CEOs need to commit to dealing with gender diversity in tangible ways for progress to be made Nestle Australia Ltd, Chairman, Elizabeth Proust AO told a CEDA audience in Brisbane.
To overcome gender inequality, Ms Proust said the following issues need to be addressed:
She also said that companies need to make mentors available to women.
"These issues need to be dealt with in a tangible way, the CEO must commit to diversity in all forms - without the commitment of the CEO, tangible progress cannot be made," she said.
"This is a business issue not an equity issue."
"Women constitute about 35 per cent of directors on Commonwealth Government boards however; women are only represented on eight per cent of the ASX top 200 private sector boards."
Ms Proust acknowledged that the ASX was attempting to change that figure by introducing guidelines for the number of women on boards and in senior positions. This is to be reported by organisations in their annual report each year.
Despite progress being made she highlighted, "it will be interesting to see the inventive excuses made as there is still a large number of companies with no women on their boards."
Ms Proust commented that the policy and practices in the private sector mirror the public sector, but change isn't occurring because attitudes have not changed, "in some cases, the percentage of women in senior roles in the private sector is going backwards."
From her time in the private sector, Ms Proust emphasised the dysfunctional nature of corporate organisations.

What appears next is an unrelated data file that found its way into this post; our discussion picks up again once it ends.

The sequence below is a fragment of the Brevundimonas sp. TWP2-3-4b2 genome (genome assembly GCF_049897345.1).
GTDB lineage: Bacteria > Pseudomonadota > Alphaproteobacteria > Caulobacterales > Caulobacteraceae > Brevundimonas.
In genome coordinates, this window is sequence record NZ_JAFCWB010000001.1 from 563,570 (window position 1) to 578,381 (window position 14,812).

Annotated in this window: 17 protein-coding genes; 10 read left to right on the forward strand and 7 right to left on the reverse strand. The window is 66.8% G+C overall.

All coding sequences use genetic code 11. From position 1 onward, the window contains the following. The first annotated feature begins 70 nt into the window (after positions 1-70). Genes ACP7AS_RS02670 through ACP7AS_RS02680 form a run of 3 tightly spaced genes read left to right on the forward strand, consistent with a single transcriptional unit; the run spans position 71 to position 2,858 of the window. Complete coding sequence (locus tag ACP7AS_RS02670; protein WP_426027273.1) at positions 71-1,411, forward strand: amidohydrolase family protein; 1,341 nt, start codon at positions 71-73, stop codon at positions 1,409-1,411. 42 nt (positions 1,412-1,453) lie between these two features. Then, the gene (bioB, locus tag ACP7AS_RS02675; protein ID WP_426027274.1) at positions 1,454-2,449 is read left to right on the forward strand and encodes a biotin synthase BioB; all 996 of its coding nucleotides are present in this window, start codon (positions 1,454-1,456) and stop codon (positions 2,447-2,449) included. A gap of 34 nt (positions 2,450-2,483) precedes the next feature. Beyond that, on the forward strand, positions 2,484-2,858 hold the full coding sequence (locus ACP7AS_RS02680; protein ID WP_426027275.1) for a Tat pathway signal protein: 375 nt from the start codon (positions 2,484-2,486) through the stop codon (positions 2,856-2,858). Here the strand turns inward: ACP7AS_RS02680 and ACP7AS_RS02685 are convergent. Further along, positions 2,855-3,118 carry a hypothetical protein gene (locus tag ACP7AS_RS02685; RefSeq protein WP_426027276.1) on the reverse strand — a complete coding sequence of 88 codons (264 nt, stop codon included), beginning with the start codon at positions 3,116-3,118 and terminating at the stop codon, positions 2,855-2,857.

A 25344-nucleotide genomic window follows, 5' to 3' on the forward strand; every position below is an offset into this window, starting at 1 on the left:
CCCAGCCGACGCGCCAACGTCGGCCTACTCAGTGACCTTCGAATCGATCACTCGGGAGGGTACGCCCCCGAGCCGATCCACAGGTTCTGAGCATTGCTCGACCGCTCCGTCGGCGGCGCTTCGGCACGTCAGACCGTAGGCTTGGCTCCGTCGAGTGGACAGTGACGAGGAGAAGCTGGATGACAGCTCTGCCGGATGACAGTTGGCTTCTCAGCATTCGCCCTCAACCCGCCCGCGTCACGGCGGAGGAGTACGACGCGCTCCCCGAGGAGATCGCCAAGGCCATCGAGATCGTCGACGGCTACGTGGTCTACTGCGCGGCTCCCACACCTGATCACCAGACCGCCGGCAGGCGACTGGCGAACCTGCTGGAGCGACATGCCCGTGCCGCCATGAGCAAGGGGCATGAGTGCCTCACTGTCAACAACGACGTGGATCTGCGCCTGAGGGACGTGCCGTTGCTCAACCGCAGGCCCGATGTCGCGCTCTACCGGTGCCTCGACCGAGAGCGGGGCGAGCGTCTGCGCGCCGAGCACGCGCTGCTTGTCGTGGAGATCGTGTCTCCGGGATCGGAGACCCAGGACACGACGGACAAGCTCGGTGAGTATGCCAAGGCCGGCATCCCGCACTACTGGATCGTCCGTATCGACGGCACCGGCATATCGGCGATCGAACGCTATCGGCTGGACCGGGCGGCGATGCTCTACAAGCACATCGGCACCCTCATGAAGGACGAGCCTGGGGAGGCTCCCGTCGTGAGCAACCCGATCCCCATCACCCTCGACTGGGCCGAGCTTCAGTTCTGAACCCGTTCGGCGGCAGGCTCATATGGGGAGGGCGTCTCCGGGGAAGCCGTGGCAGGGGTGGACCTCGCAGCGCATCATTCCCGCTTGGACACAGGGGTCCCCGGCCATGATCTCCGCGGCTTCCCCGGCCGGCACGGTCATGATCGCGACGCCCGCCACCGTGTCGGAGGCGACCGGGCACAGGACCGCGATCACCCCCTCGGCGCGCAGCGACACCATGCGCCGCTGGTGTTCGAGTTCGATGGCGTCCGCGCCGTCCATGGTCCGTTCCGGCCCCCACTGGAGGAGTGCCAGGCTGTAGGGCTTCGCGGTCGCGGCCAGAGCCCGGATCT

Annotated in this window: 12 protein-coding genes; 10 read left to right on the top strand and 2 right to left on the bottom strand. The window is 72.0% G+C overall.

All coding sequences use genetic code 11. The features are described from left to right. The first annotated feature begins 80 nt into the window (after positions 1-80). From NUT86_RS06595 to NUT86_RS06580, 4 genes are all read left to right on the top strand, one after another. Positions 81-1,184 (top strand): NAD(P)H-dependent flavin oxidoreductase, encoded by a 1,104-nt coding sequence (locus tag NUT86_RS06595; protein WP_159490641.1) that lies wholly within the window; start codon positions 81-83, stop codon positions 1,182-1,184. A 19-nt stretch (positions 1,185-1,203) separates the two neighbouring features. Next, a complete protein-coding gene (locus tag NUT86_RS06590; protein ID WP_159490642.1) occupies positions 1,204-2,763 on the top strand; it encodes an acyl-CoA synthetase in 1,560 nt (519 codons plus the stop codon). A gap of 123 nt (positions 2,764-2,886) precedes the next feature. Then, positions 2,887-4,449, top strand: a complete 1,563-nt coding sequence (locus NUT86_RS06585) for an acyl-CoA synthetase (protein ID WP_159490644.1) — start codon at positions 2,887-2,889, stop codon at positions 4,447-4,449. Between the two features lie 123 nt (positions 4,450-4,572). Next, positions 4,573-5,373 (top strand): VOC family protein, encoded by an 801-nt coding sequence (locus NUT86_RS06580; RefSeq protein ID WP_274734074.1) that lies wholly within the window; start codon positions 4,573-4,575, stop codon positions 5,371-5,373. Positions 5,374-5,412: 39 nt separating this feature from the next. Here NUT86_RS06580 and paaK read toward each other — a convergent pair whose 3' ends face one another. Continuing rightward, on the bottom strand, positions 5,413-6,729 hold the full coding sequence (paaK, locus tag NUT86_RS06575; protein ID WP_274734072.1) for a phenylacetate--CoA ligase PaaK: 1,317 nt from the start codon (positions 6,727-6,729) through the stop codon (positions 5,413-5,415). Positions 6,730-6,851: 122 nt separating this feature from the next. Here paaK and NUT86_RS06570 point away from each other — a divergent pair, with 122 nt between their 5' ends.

"Success is more easily achieved by women moving organisations or sectors than by staying and attempting to succeed in one organisation.
"When women do stay in the one organisation, they are usually more successful in the public sector than the private sector.
"Good policies and practices have changed attitudes in the public sector, but in some areas of the private sector, few women hold senior positions," she said.
"When mentoring women, a major occurring theme was the toxic nature of the corporate world and how uncomfortable many women feel in that world.
"Most women look to their own behaviours or skills to explain why they are struggling to fit in, it takes them a while to realise it is the culture that is the problem.
"If you stay and fight you may eventually reach a senior position and be part of the change that is needed, but usually a rational person will leave.
"This reinforces the predominate culture and is a poor business practice. It leaves the boardroom and executive team looking nothing like its customer base let alone the wider Australian community."
When asked about what companies can do to keep women, Ms Proust said establishing flexible work arrangements and providing women with role models, networking opportunities and mentoring programs would assist in providing support.
She also highlighted it's about balancing both your career and that of your partner - get as much assistance as you can afford, it pays off in the longer run in terms of salary.
Lastly, she encouraged all women to take control, "no-one is going to manage your career, you are responsible for it."